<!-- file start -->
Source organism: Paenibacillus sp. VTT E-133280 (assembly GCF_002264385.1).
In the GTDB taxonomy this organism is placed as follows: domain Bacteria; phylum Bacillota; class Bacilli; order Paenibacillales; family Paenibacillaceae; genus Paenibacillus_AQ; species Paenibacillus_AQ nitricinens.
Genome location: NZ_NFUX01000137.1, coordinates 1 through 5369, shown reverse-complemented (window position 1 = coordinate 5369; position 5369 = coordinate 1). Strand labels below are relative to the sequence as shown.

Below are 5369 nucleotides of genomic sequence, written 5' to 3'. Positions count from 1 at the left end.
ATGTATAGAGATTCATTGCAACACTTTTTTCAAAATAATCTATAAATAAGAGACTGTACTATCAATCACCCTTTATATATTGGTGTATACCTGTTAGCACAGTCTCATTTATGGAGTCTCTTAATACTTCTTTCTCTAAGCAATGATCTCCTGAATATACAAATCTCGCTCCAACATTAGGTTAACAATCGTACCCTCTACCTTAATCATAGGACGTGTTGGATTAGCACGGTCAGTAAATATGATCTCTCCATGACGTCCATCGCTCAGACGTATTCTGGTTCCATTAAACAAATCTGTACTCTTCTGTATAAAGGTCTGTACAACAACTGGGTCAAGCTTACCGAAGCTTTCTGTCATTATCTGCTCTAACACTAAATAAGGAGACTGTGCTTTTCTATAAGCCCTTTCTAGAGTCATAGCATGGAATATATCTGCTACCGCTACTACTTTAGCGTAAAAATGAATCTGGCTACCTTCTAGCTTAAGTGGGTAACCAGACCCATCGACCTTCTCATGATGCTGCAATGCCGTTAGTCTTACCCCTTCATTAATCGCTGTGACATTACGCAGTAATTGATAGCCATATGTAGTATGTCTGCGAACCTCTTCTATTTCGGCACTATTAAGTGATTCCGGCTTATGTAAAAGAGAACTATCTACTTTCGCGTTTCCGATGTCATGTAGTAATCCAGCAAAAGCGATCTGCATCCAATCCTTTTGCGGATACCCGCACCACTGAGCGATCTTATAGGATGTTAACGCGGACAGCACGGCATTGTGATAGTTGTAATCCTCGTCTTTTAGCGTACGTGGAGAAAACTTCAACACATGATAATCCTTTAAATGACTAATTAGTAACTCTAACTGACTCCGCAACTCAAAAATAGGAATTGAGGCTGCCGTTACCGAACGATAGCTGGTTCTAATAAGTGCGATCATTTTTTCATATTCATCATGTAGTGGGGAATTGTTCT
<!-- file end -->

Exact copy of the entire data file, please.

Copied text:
Source organism: Paenibacillus sp. VTT E-133280 (assembly GCF_002264385.1).
In the GTDB taxonomy this organism is placed as follows: domain Bacteria; phylum Bacillota; class Bacilli; order Paenibacillales; family Paenibacillaceae; genus Paenibacillus_AQ; species Paenibacillus_AQ nitricinens.
Genome location: NZ_NFUX01000137.1, coordinates 1 through 5369, shown reverse-complemented (window position 1 = coordinate 5369; position 5369 = coordinate 1). Strand labels below are relative to the sequence as shown.

Below are 5369 nucleotides of genomic sequence, written 5' to 3'. Positions count from 1 at the left end.
ATGTATAGAGATTCATTGCAACACTTTTTTCAAAATAATCTATAAATAAGAGACTGTACTATCAATCACCCTTTATATATTGGTGTATACCTGTTAGCACAGTCTCATTTATGGAGTCTCTTAATACTTCTTTCTCTAAGCAATGATCTCCTGAATATACAAATCTCGCTCCAACATTAGGTTAACAATCGTACCCTCTACCTTAATCATAGGACGTGTTGGATTAGCACGGTCAGTAAATATGATCTCTCCATGACGTCCATCGCTCAGACGTATTCTGGTTCCATTAAACAAATCTGTACTCTTCTGTATAAAGGTCTGTACAACAACTGGGTCAAGCTTACCGAAGCTTTCTGTCATTATCTGCTCTAACACTAAATAAGGAGACTGTGCTTTTCTATAAGCCCTTTCTAGAGTCATAGCATGGAATATATCTGCTACCGCTACTACTTTAGCGTAAAAATGAATCTGGCTACCTTCTAGCTTAAGTGGGTAACCAGACCCATCGACCTTCTCATGATGCTGCAATGCCGTTAGTCTTACCCCTTCATTAATCGCTGTGACATTACGCAGTAATTGATAGCCATATGTAGTATGTCTGCGAACCTCTTCTATTTCGGCACTATTAAGTGATTCCGGCTTATGTAAAAGAGAACTATCTACTTTCGCGTTTCCGATGTCATGTAGTAATCCAGCAAAAGCGATCTGCATCCAATCCTTTTGCGGATACCCGCACCACTGAGCGATCTTATAGGATGTTAACGCGGACAGCACGGCATTGTGATAGTTGTAATCCTCGTCTTTTAGCGTACGTGGAGAAAACTTCAACACATGATAATCCTTTAAATGACTAATTAGTAACTCTAACTGACTCCGCAACTCAAAAATAGGAATTGAGGCTGCCGTTACCGAACGATAGCTGGTTCTAATAAGTGCGATCATTTTTTCATATTCATCATGTAGTGGGGAATTGTTCT